History of Horror S02 E01: Things we learned from Houses of Hell

Eli Roth's History of Horror. Image courtesy AMC
Eli Roth's History of Horror. Image courtesy AMC /
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History of Horror
Scott Derrickson, producer Jason Blum, actor Ethan Hawke, and writer C. Robert Cargill (Photo by Frederick M. Brown/Getty Images) /


This Scott Derrickson film has its roots in Psycho, The Haunting and The Beyond with the idea that a simple, normal house can be filled with unimaginable horrors.

When a fading true crime novelist moves his family into a “murder house” without telling them, he becomes embroiled in a mystery that leads him to discover a gruesome series of killings by children who are possessed by the evil spirit of Bughuul.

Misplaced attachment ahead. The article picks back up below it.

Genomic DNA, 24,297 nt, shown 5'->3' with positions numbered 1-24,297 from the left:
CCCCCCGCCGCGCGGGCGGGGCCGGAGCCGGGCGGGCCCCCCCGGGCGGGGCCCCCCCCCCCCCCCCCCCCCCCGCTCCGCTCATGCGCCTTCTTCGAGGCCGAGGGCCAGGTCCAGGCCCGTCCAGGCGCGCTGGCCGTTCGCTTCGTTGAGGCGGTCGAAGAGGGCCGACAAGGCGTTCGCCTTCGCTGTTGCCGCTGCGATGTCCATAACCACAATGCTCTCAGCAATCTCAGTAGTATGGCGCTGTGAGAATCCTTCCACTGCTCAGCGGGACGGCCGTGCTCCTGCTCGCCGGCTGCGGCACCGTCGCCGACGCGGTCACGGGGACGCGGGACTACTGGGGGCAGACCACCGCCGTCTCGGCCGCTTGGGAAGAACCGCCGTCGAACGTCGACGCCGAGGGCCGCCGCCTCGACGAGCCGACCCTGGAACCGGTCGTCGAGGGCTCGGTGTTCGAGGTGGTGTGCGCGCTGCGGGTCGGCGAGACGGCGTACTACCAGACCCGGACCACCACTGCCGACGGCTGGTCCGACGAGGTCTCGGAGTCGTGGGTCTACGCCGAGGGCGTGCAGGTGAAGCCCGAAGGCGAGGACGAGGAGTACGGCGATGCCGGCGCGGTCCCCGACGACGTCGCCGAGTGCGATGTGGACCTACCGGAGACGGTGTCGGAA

Interesting Trivia:

  1. David Lynch’s Lost Highway is the inspiration for the 8 mm snuff films that Ethan Hawke’s character finds in his house.
  2. Apparently, Derrickson liked the idea of Lynch’s Mystery Man (Robert Blake) shooting grainy video footage of the inside of Fred (Bill Pullman) and Renee Madison’s (Patricia Arquette) Hollywood Hills home without their knowledge.
History of Horror
Photo: House of 1000 Corpses.. Image Courtesy Shudder /

House of 1000 Corpses

Rob Zombie willingly admits that House of 1000 Corpses is directly influenced by Tobe Hooper’s The Texas Chainsaw Massacre. He wanted to meld the goriness of that feature with the over-the-top performances in The Rocky Horror Picture Show.

What We Learned:

  1. Bill Moseley who played Otis in the film revealed that Zombie wrote his character as a bad a**.
  2. Unsure if he could measure up, he found his stride in the “Run, Rabbit, Run” scene. This is where he had his epiphany that the trick to playing crazy in films is believing that you are the only sane character.